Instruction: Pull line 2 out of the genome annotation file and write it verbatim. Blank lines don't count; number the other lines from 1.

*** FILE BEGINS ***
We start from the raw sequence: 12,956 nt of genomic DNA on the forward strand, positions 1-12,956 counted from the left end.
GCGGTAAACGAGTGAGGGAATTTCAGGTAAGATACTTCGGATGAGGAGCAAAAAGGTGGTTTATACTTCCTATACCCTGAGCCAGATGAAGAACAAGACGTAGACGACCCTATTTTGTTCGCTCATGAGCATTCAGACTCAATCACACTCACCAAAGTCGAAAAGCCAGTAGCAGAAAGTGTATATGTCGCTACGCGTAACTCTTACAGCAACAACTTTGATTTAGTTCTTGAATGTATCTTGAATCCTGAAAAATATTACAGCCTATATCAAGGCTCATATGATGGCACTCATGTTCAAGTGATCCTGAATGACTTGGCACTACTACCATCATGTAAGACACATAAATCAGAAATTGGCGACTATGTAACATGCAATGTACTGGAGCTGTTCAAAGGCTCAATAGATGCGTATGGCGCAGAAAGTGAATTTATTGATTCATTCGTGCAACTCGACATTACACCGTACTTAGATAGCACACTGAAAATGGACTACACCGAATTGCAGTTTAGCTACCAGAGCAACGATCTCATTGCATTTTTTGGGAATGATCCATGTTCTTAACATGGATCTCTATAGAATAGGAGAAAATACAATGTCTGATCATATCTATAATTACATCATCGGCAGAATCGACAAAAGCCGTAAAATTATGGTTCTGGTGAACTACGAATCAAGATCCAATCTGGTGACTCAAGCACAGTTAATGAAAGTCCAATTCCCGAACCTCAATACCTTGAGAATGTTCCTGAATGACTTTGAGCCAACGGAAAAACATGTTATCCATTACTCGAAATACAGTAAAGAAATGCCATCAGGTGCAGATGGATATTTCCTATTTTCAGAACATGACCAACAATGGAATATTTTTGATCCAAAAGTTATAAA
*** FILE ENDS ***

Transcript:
GCGGTAAACGAGTGAGGGAATTTCAGGTAAGATACTTCGGATGAGGAGCAAAAAGGTGGTTTATACTTCCTATACCCTGAGCCAGATGAAGAACAAGACGTAGACGACCCTATTTTGTTCGCTCATGAGCATTCAGACTCAATCACACTCACCAAAGTCGAAAAGCCAGTAGCAGAAAGTGTATATGTCGCTACGCGTAACTCTTACAGCAACAACTTTGATTTAGTTCTTGAATGTATCTTGAATCCTGAAAAATATTACAGCCTATATCAAGGCTCATATGATGGCACTCATGTTCAAGTGATCCTGAATGACTTGGCACTACTACCATCATGTAAGACACATAAATCAGAAATTGGCGACTATGTAACATGCAATGTACTGGAGCTGTTCAAAGGCTCAATAGATGCGTATGGCGCAGAAAGTGAATTTATTGATTCATTCGTGCAACTCGACATTACACCGTACTTAGATAGCACACTGAAAATGGACTACACCGAATTGCAGTTTAGCTACCAGAGCAACGATCTCATTGCATTTTTTGGGAATGATCCATGTTCTTAACATGGATCTCTATAGAATAGGAGAAAATACAATGTCTGATCATATCTATAATTACATCATCGGCAGAATCGACAAAAGCCGTAAAATTATGGTTCTGGTGAACTACGAATCAAGATCCAATCTGGTGACTCAAGCACAGTTAATGAAAGTCCAATTCCCGAACCTCAATACCTTGAGAATGTTCCTGAATGACTTTGAGCCAACGGAAAAACATGTTATCCATTACTCGAAATACAGTAAAGAAATGCCATCAGGTGCAGATGGATATTTCCTATTTTCAGAACATGACCAACAATGGAATATTTTTGATCCAAAAGTTATAAA